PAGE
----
On Tuesday morning at 10:00 a.m., the Senate Judiciary Committee will hear expert testimony on the development of 5G infrastructure from the following witnesses:
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I don’t disagree with much that Alexei Bulazel, Sophia d’Antoine, Perri Adams and Dave Aitel wrote on Huawei and risk mitigation, and endorse almost all of their argument.
The discussion over Huawei must examine not simply whether China would use this technology maliciously, but the specific threats that Huawei equipment could pose and the extent to which these threats can be mitigated.
Lawfare’s biweekly roundup of U.S.-China technology policy news.
In a letter released Wednesday, six former combatant commanders and intelligence chiefs outlined “grave concerns” about risks posed by Chinese-developed 5G networks, including espionage, constraints on U.S. military operations, and threats to democracy and human rights. The letter is available here and below.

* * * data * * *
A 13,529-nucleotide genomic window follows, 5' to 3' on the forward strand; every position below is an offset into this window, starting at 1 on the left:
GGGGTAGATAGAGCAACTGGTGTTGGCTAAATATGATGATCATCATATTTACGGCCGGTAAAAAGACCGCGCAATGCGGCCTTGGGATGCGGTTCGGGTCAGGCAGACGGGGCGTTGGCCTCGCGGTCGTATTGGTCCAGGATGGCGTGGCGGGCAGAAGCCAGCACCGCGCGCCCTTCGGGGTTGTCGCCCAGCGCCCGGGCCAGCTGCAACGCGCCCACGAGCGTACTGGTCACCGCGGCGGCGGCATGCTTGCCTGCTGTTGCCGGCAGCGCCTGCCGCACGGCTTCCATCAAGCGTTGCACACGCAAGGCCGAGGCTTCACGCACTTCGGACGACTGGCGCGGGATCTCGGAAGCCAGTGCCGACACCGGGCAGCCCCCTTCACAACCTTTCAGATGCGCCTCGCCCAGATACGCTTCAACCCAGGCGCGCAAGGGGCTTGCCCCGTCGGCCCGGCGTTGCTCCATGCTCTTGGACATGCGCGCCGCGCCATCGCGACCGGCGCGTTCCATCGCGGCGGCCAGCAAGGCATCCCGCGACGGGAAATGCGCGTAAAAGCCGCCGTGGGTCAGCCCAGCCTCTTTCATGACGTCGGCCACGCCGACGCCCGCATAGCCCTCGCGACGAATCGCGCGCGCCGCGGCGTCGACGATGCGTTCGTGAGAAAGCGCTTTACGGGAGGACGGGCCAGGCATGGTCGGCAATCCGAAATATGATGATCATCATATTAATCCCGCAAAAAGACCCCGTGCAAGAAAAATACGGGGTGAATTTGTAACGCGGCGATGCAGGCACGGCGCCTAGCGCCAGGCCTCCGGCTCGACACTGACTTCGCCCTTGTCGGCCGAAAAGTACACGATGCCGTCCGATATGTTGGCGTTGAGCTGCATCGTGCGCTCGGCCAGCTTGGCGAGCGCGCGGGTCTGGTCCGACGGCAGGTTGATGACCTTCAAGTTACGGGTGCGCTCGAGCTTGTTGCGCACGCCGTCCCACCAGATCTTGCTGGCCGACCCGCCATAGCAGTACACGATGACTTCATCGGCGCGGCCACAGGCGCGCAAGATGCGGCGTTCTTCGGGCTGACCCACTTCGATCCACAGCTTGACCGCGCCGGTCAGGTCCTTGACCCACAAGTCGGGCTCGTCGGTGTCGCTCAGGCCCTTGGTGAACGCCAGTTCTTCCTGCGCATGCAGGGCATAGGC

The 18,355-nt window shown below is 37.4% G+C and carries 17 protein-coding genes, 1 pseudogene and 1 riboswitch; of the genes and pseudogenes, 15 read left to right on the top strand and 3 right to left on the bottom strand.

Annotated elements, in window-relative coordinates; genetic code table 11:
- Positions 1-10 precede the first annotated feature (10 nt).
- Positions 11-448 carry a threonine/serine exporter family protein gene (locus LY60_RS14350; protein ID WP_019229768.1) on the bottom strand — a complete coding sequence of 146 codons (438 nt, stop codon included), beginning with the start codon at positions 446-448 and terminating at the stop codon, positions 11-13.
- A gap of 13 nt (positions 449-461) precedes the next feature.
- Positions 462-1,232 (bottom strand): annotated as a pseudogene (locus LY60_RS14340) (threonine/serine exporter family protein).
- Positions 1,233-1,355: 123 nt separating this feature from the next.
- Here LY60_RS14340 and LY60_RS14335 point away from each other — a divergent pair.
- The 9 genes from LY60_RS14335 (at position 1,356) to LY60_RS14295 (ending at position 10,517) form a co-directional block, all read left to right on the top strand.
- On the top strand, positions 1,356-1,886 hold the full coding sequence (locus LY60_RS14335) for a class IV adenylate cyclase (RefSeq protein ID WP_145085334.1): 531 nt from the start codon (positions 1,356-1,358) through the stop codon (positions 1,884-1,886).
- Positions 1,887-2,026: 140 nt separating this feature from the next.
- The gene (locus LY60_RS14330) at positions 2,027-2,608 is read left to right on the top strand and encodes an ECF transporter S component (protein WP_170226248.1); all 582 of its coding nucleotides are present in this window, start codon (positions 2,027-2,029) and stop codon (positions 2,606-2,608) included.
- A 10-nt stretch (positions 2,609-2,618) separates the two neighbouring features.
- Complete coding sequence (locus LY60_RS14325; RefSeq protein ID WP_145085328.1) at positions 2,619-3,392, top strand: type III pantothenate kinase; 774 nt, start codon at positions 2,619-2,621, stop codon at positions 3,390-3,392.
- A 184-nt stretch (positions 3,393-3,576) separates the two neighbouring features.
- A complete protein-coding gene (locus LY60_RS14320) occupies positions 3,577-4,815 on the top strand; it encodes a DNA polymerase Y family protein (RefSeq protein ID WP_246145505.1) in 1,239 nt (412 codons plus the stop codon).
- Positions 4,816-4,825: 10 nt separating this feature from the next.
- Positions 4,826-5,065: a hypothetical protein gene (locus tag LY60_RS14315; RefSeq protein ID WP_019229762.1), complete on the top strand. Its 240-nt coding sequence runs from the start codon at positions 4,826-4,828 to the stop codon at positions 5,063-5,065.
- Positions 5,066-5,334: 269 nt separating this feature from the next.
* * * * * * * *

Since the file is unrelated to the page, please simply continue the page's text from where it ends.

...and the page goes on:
It’s worth inserting some technical realities into the debate over whether the United States and its allies should or shouldn’t allow acquisition of Huawei 5G technology for use in communications infrastructure.
The United States cannot fall behind China in 5G implementation. But that implementation will bring with it substantial national security, cybersecurity and privacy risks.
The Federal Trade Commission has sued Qualcomm over anti-competitive pricing practices that hamper tech and cybersecurity development.
The Trump administration’s efforts to protect the security of fifth-generation, or 5G, wireless networks by limiting the deployment of Chinese technology both domestically and globally meld trade policy with cybersecurity policy. On both counts, it should not be considered sufficient.